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What does “Sustainability” actually mean?

The term “sustainability” is ever-present in our everyday language – we encounter it in daily conversation, at school, at work, as well as in the media and in advertising.  And even though everyone has an understanding of sustainability and uses the word, the term is surprisingly ambiguous in its definition. 

If something is sustainable, then it is long-lasting, environmentally friendly, sensible, perhaps even reasonable – or simply “right” – according to the common understanding of the term. In most cases, the central aspect is the sustainable, environmentally friendly use of available resources.

Because only in this way can these resources be preserved in the long term and also be available to future generations. This applies to our raw materials, but also to very elementary matters such as clean air, water and fertile soil. 

Sustainability thus draws on ecological responsibility: the fundamentally mindful use of existing resources. Always aiming at the long-term preservation and natural renewal of the stock.

In short: behaving in daily life in such a way that a good life on this earth is also possible in the future.

Sustainability – a German ‘invention’?

At the beginning of the 18th century, Carl von Carlowitz coined the term in the face of an impending shortage of wood in Saxony: he demanded that only as much wood be felled as could grow back or be reforested. This principle became the foundation of German forestry.

But it was not until another 250 years later that this idea found new entry into international consideration: in 1972, the Club of Rome presented its legendary study on the “Limits to Growth,” thus giving the focus on sustainability a new, prominent boost.

1992: First international agreement

In 1992, Agenda 21, the first international agreement on climate change, was adopted at the environmental conference in Rio de Janeiro and signed by 172 countries.

This jointly endorsed action program, with specific recommendations for action, became the guiding principle of global environmental policy and has influenced our social, economic and ecological actions at all levels ever since. Under the motto “Think globally – act locally!” each of the signatory states was called upon to develop its own Agenda 21.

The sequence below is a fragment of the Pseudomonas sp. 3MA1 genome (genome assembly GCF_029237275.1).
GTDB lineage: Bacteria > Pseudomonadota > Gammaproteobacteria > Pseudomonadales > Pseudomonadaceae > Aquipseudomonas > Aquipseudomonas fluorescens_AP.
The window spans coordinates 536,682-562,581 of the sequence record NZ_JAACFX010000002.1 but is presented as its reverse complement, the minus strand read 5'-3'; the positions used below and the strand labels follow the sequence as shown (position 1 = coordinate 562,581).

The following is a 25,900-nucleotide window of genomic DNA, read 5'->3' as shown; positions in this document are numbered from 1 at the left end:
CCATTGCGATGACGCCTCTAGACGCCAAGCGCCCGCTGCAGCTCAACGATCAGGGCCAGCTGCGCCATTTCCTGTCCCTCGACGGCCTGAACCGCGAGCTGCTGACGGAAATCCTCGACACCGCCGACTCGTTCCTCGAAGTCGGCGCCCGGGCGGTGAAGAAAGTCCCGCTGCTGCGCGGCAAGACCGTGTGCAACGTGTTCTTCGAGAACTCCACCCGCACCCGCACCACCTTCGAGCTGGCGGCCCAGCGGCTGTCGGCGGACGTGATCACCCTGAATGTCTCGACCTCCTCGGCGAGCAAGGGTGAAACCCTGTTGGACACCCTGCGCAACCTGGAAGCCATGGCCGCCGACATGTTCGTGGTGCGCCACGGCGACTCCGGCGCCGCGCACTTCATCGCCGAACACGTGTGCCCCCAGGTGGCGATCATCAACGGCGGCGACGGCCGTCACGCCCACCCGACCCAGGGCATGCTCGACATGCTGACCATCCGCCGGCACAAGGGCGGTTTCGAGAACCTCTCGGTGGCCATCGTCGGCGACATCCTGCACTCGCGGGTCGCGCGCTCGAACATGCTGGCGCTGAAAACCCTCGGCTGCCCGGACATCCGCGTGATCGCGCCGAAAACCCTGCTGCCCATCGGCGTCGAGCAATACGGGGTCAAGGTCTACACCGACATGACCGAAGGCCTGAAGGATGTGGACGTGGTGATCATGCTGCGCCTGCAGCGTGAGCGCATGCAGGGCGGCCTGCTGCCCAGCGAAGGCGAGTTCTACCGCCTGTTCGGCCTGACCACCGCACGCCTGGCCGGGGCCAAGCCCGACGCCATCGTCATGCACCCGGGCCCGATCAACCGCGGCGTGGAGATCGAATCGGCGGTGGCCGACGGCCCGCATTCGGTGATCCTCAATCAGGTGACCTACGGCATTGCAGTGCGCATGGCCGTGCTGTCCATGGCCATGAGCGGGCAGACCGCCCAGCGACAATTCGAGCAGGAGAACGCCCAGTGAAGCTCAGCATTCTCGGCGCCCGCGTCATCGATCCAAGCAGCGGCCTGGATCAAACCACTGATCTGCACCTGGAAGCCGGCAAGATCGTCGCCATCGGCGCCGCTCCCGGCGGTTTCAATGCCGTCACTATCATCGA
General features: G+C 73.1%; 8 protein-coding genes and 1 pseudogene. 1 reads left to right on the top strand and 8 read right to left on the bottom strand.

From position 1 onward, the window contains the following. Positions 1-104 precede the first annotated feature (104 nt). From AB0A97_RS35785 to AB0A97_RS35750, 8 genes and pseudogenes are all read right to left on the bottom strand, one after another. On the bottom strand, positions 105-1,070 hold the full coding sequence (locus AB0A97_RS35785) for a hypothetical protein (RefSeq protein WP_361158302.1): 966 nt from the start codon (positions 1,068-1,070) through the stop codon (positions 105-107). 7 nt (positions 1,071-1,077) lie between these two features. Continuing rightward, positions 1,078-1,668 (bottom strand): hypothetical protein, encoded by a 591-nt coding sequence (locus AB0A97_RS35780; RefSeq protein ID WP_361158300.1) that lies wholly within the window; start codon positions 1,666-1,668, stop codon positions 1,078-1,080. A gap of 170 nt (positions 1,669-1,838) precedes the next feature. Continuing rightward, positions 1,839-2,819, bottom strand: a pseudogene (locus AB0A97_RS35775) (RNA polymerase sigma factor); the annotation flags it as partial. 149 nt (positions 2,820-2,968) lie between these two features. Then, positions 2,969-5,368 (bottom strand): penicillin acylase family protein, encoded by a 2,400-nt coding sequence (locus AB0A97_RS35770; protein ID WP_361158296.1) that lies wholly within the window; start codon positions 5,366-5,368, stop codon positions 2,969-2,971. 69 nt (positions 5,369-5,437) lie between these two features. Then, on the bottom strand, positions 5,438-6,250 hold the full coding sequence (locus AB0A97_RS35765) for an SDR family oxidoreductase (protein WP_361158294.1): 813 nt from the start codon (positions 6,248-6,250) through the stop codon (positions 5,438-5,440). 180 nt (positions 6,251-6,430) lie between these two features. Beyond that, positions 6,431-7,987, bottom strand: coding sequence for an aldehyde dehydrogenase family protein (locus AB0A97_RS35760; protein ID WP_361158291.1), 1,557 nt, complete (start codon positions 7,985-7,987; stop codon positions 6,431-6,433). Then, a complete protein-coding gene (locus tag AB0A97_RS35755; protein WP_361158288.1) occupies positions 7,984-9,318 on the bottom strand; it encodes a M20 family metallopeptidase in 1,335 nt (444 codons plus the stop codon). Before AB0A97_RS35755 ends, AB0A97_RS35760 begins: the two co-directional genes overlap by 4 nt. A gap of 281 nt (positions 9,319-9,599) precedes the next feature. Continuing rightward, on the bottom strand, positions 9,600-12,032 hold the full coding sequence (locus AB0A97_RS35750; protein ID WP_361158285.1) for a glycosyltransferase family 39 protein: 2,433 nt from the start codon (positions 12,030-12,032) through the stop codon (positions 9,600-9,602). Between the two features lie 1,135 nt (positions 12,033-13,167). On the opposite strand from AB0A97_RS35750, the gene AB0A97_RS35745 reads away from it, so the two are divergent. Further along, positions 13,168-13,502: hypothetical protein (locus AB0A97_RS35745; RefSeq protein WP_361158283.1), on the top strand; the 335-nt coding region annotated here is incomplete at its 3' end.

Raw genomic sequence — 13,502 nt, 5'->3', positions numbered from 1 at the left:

Ecological, economic and social sustainability

In Germany, the “Council for Sustainable Development” was founded in 2001. Its definition of sustainability is: “Sustainable development means taking environmental aspects into account on an equal footing with social and economic aspects. We must leave our children and grandchildren an intact ecological, social and economic fabric.”

Common to all definitions and agreements: the long-term sustainable coexistence of mankind and nature, which will determine all our lives today and above all in the future.

ESG: An acronym takes off

More and more often, we come across financial products that bear “ESG” in their title. These are investments that take sustainability criteria into account. The following examples explain what is behind the three criteria:

E for „Environmental“

The company produces in an environmentally friendly way, for example through filter systems or a waste-avoiding production method. Further criteria for companies are whether they use renewable energies or take into account the challenges of climate change.

 S for „Social“

The company creates fair social conditions for employees, for suppliers and for the communities in which it operates. This includes equal opportunities, compliance with gender and disability quotas, and further training opportunities.

G for „Governance“

Internal controls exist to ensure compliance with laws and rules and to avoid risks, transparent measures to combat corruption, or compensation for board members if they achieve sustainability targets.